Having done this, I realised I hadn’t chosen weapons or armor for my Star. The section on armor (section 12) says there are three levels of armor. It says you can choose, although, since the armor levels are given for NPCs, I assume this means for your Star only. The section doesn’t give any disadvantages to choosing the highest level of armor and a shield. The description of magic (28.0) mentions that you have to have your hands free. It would have been good to have this in the shields section as well. However armor doesn’t seem to have any effect on magic, or on your movement speed. It seems like this isn’t really a choice: it would have been better to just say that your Star has AC6.

You can choose your weapons. My wizard chooses a two-handed sword.

After rolling your other party members, you have to skip from section 13 to section 33, passing over several sections on turn order. Section 33 tells you to choose whether to play a campaign, or a one-off game. For this review I choose a one-off, although I’m glad there’s a campaign option. This was probably the biggest thing missing in The Sorcerer’s Cave, a game I used to play all the time until I updated Windows and couldn’t run it any more (it was originally a card/board game).

The player then rolls for the ‘Big Bad’, the monster who rules the dungeon (I got an orc–presumably the chief of a tribe) and the reason the party is exploring the dungeon (I got ‘kill the Big Bad’). It might have been interesting to have the option of raiding dungeons of ‘good guys’–perhaps especially given that the party can be made up of monsters.

The actual process is quite simple and logical, but the illogical order of sections, and the fact that you have to go to a separate, unmarked section to look up every table, made it much longer and more confusing than it would otherwise have been.

This concludes the setting up, and part 1 of this review.

 

Review: Four Against Darkness

Four Against Darkness comes from Ganesha Games, who are best known for their wargame rules A Song of Blades and Heroes. Four Against Darkness describes itself as “an old-school dungeonbashing solo game that can be played with minimum space and equipment.” It requires two six-sided dice, a pen or pencil, and some paper (preferably graph paper).

The player begins by choosing classes for a party of exactly four characters. There are eight classes, which are almost the same as the seven found in 80s Basic D&D (barbarian, warrior, wizard, cleric, rogue, dwarf, elf, and halfling). Characters are much simpler than in D&D. For example they have no attributes. This means that you can create a new party very quickly.

The game is similar to the procedures for randomly generating a dungeon that are found in many versions of D&D. The player first rolls to generate the shape of the room or corridor, then rolls for what’s in there (a minor nitpick: the pictures of rooms and corridors have grid lines, but they’re so hard to see that I didn’t notice them for a few days). The result is often a group of monsters. The player usually has the option to attack the monsters immediately, gaining a small advantage, or wait to see what they do, often giving a chance that they will run away or demand a bribe. Traps are quite rare, only coming up if a roll of 2d6 totals 3 (on average, 1 room or corridor in 18). There are also ‘special features’ such as an encounter with a wandering alchemist who offers to sell the party healing potions and/or poison.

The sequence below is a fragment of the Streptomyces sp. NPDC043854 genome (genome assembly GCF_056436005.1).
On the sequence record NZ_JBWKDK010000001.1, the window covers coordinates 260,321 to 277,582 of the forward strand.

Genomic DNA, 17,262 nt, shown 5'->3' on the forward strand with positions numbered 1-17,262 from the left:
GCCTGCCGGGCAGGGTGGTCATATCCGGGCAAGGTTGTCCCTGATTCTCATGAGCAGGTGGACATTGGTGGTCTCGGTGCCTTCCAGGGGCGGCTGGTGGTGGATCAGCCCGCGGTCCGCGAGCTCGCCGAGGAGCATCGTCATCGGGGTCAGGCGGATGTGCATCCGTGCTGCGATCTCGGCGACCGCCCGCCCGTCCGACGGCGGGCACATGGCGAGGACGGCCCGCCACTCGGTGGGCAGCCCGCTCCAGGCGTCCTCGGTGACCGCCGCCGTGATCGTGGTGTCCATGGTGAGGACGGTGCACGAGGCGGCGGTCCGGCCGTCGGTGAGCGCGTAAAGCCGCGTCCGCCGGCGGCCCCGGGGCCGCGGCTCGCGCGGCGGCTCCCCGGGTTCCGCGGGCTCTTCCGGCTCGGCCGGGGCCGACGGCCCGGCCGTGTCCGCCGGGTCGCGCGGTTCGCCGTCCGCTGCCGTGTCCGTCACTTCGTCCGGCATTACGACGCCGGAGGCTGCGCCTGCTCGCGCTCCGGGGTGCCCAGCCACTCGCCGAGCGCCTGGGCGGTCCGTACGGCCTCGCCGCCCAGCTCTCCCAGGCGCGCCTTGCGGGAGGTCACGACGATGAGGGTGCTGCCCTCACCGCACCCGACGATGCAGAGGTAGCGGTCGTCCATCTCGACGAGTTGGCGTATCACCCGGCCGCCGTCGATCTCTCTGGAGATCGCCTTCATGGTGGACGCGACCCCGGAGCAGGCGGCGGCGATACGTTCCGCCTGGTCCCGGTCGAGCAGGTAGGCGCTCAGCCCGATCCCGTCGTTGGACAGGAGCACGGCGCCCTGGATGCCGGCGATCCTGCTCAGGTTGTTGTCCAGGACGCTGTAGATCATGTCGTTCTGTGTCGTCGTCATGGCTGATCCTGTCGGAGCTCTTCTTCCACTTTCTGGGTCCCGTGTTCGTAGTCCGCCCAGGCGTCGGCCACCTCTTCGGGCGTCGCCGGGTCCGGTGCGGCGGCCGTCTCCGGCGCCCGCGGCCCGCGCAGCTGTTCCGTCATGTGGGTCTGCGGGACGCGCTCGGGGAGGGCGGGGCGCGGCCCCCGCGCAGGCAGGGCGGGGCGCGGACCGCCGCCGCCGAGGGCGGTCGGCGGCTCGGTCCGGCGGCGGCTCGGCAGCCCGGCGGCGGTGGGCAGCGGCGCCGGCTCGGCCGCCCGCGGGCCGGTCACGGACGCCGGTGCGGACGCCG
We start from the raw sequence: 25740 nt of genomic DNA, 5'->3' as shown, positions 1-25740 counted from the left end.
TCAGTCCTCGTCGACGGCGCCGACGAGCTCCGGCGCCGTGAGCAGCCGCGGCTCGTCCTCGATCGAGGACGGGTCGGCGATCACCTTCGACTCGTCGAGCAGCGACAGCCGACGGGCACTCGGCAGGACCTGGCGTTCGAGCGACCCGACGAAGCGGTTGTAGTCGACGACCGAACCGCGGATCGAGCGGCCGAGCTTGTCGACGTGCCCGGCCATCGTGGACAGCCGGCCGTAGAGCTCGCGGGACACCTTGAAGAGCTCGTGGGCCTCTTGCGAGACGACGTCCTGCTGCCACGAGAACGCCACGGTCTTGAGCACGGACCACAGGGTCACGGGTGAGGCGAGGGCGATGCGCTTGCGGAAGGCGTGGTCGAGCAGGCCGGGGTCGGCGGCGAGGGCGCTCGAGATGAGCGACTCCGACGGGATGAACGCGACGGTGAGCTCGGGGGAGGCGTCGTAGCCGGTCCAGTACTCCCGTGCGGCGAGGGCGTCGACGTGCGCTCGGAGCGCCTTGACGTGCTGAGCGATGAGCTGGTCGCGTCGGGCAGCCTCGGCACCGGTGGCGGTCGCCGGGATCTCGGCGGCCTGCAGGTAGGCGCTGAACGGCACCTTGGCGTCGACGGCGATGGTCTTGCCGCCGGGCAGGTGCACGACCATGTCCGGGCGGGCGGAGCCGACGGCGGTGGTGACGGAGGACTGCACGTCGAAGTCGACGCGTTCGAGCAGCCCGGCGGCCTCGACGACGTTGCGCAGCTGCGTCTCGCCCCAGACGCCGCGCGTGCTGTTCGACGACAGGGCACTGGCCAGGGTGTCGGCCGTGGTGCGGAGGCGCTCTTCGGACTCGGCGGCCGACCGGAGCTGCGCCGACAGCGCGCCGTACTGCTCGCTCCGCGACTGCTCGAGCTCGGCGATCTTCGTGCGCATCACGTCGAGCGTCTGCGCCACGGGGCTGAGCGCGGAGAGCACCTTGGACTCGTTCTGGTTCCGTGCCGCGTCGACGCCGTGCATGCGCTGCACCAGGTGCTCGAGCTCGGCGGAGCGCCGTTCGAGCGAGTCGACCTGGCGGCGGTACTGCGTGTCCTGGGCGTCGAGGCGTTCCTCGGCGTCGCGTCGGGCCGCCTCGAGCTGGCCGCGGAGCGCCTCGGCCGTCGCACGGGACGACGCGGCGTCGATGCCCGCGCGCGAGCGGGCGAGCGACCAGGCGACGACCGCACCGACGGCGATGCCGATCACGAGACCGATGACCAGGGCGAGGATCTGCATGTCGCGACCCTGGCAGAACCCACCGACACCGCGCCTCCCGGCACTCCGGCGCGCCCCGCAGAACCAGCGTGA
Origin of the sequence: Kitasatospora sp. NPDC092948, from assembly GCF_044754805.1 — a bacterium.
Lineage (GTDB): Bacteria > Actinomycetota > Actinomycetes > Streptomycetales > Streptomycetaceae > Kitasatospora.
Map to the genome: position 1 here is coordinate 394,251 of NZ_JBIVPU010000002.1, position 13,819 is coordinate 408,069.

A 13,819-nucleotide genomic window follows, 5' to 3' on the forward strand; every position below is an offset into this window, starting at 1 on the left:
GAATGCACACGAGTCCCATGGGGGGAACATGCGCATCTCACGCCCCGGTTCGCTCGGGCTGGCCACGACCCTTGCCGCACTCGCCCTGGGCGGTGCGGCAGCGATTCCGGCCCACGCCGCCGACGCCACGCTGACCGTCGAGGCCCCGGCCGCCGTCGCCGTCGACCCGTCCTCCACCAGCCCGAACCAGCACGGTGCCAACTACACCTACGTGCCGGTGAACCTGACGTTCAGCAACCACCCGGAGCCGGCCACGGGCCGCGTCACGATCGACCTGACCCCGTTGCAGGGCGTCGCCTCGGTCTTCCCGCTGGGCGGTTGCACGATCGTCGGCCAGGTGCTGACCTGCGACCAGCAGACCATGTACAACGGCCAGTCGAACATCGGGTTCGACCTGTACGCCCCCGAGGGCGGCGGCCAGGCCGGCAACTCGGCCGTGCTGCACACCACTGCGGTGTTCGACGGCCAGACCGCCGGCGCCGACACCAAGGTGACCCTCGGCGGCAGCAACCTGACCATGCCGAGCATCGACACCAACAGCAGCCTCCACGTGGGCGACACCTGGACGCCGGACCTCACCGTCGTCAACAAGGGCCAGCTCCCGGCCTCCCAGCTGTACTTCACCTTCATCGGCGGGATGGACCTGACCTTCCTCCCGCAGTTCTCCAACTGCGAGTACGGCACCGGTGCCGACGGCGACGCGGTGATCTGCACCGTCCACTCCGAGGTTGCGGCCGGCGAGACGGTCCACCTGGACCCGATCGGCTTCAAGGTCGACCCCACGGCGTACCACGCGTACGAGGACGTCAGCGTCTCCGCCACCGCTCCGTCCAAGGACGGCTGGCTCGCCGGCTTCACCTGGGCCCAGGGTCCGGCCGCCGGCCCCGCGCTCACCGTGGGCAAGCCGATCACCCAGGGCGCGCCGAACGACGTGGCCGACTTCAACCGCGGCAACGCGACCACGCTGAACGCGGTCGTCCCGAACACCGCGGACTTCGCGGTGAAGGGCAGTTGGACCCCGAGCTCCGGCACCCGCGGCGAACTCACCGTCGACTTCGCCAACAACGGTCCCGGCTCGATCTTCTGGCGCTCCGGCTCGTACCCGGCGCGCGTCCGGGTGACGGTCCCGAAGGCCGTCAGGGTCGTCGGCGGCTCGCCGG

The game is very easy to learn, especially since most people who play it will already be familiar with the general idea. There were some areas where I found the rules unclear. I would also have preferred it if the rules were mentioned where they’re used. For example, the class description for dwarves mentions that trolls hate them. It would have been good to have this, and its game effect, on the random monster table entry for trolls as well. However the ‘after-sales service’ is very good: I posted to the Ganesha Games Yahoo group, and got an answer the next time I was on the internet.

I would have preferred it if the game had more frequent decisions. For example, in many cases the decision whether to attack monsters or wait wasn’t a real decision, because the monster type in question always attacks (or always attacks your party–trolls, for example, will always fight dwarves). I would like to see both more options–for example parleying aggressively with the monsters, parleying humbly with them, pretending to have come with orders from their master, and so on–and more possible outcomes–for example the monsters might demand a hostage, or agree to join your party for a certain amount of money.

It seems like it would be easy to expand or tweak the game, for example by adding or replacing monster types, or altering the probabilities of various outcomes.

The game certainly succeeds in its apparent aim: to be a cheap, one-player, simpler, no-preparation version of a dungeon crawl. The downside is that it also reproduces what can be a flaw in such games: a lack of meaningful decision-making. Whether you like this game or not will depend very much on how you feel about randomly-generated dungeon crawls as a whole.

The game is available here.